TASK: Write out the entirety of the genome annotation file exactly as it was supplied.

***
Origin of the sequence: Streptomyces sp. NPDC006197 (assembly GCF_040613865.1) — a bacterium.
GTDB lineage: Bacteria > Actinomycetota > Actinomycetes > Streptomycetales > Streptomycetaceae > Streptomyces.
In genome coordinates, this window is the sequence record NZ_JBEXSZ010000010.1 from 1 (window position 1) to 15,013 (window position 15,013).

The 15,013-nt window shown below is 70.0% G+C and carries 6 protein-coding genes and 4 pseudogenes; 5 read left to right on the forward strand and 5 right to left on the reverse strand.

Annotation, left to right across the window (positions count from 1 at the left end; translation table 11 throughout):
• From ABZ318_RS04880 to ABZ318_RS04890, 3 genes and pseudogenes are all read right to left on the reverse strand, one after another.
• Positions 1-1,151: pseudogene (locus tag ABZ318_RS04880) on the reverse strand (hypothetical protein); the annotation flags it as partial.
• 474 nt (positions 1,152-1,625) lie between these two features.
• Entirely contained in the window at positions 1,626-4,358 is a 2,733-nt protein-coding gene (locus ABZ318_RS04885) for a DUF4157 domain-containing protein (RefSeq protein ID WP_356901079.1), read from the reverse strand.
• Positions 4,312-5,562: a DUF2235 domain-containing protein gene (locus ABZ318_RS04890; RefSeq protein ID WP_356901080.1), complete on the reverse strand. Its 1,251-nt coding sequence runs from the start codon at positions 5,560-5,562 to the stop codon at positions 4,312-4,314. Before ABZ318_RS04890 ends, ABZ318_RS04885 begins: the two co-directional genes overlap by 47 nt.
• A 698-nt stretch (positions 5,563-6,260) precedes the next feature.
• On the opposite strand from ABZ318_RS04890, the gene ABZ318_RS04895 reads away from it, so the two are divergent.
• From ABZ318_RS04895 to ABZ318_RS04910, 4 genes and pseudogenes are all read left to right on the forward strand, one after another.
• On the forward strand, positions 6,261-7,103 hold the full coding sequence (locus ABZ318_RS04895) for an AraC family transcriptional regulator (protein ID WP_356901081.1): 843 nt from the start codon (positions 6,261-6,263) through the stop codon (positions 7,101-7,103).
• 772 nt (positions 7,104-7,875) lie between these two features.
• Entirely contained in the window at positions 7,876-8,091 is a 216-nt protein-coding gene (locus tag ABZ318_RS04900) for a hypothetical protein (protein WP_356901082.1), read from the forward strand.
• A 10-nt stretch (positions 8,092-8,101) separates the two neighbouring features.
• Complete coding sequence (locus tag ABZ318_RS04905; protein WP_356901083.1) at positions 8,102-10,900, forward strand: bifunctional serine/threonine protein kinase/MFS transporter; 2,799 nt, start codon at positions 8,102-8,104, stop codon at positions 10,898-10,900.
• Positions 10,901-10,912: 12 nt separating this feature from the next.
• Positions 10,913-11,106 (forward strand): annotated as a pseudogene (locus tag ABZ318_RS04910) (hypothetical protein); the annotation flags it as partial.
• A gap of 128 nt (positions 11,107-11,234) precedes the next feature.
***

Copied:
Origin of the sequence: Streptomyces sp. NPDC006197 (assembly GCF_040613865.1) — a bacterium.
GTDB lineage: Bacteria > Actinomycetota > Actinomycetes > Streptomycetales > Streptomycetaceae > Streptomyces.
In genome coordinates, this window is the sequence record NZ_JBEXSZ010000010.1 from 1 (window position 1) to 15,013 (window position 15,013).

The 15,013-nt window shown below is 70.0% G+C and carries 6 protein-coding genes and 4 pseudogenes; 5 read left to right on the forward strand and 5 right to left on the reverse strand.

Annotation, left to right across the window (positions count from 1 at the left end; translation table 11 throughout):
• From ABZ318_RS04880 to ABZ318_RS04890, 3 genes and pseudogenes are all read right to left on the reverse strand, one after another.
• Positions 1-1,151: pseudogene (locus tag ABZ318_RS04880) on the reverse strand (hypothetical protein); the annotation flags it as partial.
• 474 nt (positions 1,152-1,625) lie between these two features.
• Entirely contained in the window at positions 1,626-4,358 is a 2,733-nt protein-coding gene (locus ABZ318_RS04885) for a DUF4157 domain-containing protein (RefSeq protein ID WP_356901079.1), read from the reverse strand.
• Positions 4,312-5,562: a DUF2235 domain-containing protein gene (locus ABZ318_RS04890; RefSeq protein ID WP_356901080.1), complete on the reverse strand. Its 1,251-nt coding sequence runs from the start codon at positions 5,560-5,562 to the stop codon at positions 4,312-4,314. Before ABZ318_RS04890 ends, ABZ318_RS04885 begins: the two co-directional genes overlap by 47 nt.
• A 698-nt stretch (positions 5,563-6,260) precedes the next feature.
• On the opposite strand from ABZ318_RS04890, the gene ABZ318_RS04895 reads away from it, so the two are divergent.
• From ABZ318_RS04895 to ABZ318_RS04910, 4 genes and pseudogenes are all read left to right on the forward strand, one after another.
• On the forward strand, positions 6,261-7,103 hold the full coding sequence (locus ABZ318_RS04895) for an AraC family transcriptional regulator (protein ID WP_356901081.1): 843 nt from the start codon (positions 6,261-6,263) through the stop codon (positions 7,101-7,103).
• 772 nt (positions 7,104-7,875) lie between these two features.
• Entirely contained in the window at positions 7,876-8,091 is a 216-nt protein-coding gene (locus tag ABZ318_RS04900) for a hypothetical protein (protein WP_356901082.1), read from the forward strand.
• A 10-nt stretch (positions 8,092-8,101) separates the two neighbouring features.
• Complete coding sequence (locus tag ABZ318_RS04905; protein WP_356901083.1) at positions 8,102-10,900, forward strand: bifunctional serine/threonine protein kinase/MFS transporter; 2,799 nt, start codon at positions 8,102-8,104, stop codon at positions 10,898-10,900.
• Positions 10,901-10,912: 12 nt separating this feature from the next.
• Positions 10,913-11,106 (forward strand): annotated as a pseudogene (locus tag ABZ318_RS04910) (hypothetical protein); the annotation flags it as partial.
• A gap of 128 nt (positions 11,107-11,234) precedes the next feature.